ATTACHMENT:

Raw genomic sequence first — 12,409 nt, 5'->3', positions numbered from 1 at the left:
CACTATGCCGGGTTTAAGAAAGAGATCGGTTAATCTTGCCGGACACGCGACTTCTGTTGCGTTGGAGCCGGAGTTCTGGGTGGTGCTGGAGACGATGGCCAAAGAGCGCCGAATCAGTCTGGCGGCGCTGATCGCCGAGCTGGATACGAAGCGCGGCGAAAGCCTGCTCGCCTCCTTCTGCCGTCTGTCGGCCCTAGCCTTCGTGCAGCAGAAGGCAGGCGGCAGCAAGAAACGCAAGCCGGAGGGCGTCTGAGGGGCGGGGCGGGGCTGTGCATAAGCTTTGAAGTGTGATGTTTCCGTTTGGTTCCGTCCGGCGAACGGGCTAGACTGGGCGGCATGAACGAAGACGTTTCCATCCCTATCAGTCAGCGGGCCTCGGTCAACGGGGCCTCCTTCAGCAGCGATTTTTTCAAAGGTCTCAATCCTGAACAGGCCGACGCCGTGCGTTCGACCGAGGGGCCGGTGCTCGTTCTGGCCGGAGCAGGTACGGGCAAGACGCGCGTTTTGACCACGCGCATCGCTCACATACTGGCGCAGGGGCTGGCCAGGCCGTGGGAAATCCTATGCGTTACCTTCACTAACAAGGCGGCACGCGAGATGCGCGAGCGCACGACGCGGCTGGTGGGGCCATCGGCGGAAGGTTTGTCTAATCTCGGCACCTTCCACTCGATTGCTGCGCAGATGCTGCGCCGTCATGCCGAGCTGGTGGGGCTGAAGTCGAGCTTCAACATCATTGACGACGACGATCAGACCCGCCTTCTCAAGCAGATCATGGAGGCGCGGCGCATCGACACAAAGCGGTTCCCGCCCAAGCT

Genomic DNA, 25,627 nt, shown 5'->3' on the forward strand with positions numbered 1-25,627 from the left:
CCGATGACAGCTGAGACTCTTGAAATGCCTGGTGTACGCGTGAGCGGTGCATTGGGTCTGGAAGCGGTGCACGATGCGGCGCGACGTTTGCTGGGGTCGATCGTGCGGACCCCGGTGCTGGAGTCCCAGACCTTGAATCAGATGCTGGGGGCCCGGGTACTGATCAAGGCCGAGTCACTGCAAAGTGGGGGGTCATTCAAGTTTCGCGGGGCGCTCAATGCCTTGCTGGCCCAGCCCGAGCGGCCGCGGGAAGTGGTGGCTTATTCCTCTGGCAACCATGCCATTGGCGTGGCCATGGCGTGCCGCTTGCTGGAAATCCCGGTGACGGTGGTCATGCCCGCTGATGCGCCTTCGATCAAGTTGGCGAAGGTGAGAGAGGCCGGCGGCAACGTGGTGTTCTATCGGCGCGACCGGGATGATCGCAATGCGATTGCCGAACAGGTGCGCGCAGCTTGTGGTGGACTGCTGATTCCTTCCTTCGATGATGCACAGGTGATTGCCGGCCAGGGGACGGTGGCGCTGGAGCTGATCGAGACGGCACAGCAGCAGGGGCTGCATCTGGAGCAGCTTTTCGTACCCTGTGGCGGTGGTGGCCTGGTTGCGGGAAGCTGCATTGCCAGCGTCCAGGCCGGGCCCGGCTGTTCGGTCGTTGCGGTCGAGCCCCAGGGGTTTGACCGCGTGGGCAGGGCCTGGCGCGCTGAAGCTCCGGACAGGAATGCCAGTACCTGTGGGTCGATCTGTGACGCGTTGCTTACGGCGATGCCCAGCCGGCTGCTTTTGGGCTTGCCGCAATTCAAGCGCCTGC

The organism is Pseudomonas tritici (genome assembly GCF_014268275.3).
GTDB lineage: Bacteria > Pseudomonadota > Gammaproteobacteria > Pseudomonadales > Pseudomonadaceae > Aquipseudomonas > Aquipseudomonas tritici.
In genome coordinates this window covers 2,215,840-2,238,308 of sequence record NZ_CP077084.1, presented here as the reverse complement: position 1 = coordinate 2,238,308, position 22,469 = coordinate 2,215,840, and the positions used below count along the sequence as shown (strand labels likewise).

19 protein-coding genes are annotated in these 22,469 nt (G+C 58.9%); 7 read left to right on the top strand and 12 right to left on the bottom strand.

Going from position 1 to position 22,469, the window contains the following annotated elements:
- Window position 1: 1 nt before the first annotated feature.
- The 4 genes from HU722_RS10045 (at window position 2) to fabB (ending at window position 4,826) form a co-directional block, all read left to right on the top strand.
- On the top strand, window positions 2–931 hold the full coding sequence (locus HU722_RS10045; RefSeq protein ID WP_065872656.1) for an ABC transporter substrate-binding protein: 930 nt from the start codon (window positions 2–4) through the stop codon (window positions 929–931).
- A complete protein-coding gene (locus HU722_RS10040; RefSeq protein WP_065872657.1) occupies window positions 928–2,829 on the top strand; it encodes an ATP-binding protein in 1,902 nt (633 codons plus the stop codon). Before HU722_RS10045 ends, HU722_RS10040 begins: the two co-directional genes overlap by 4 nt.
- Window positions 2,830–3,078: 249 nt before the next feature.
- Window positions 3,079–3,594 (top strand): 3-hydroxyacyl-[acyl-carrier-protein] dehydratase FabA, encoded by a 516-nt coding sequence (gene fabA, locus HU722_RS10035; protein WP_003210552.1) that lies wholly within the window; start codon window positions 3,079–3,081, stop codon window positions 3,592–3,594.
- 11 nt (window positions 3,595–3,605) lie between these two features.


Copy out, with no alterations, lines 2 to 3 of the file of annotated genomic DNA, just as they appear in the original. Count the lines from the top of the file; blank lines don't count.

CACTATGCCGGGTTTAAGAAAGAGATCGGTTAATCTTGCCGGACACGCGACTTCTGTTGCGTTGGAGCCGGAGTTCTGGGTGGTGCTGGAGACGATGGCCAAAGAGCGCCGAATCAGTCTGGCGGCGCTGATCGCCGAGCTGGATACGAAGCGCGGCGAAAGCCTGCTCGCCTCCTTCTGCCGTCTGTCGGCCCTAGCCTTCGTGCAGCAGAAGGCAGGCGGCAGCAAGAAACGCAAGCCGGAGGGCGTCTGAGGGGCGGGGCGGGGCTGTGCATAAGCTTTGAAGTGTGATGTTTCCGTTTGGTTCCGTCCGGCGAACGGGCTAGACTGGGCGGCATGAACGAAGACGTTTCCATCCCTATCAGTCAGCGGGCCTCGGTCAACGGGGCCTCCTTCAGCAGCGATTTTTTCAAAGGTCTCAATCCTGAACAGGCCGACGCCGTGCGTTCGACCGAGGGGCCGGTGCTCGTTCTGGCCGGAGCAGGTACGGGCAAGACGCGCGTTTTGACCACGCGCATCGCTCACATACTGGCGCAGGGGCTGGCCAGGCCGTGGGAAATCCTATGCGTTACCTTCACTAACAAGGCGGCACGCGAGATGCGCGAGCGCACGACGCGGCTGGTGGGGCCATCGGCGGAAGGTTTGTCTAATCTCGGCACCTTCCACTCGATTGCTGCGCAGATGCTGCGCCGTCATGCCGAGCTGGTGGGGCTGAAGTCGAGCTTCAACATCATTGACGACGACGATCAGACCCGCCTTCTCAAGCAGATCATGGAGGCGCGGCGCATCGACACAAAGCGGTTCCCGCCCAAGCT

Genomic DNA, 25,627 nt, shown 5'->3' on the forward strand with positions numbered 1-25,627 from the left: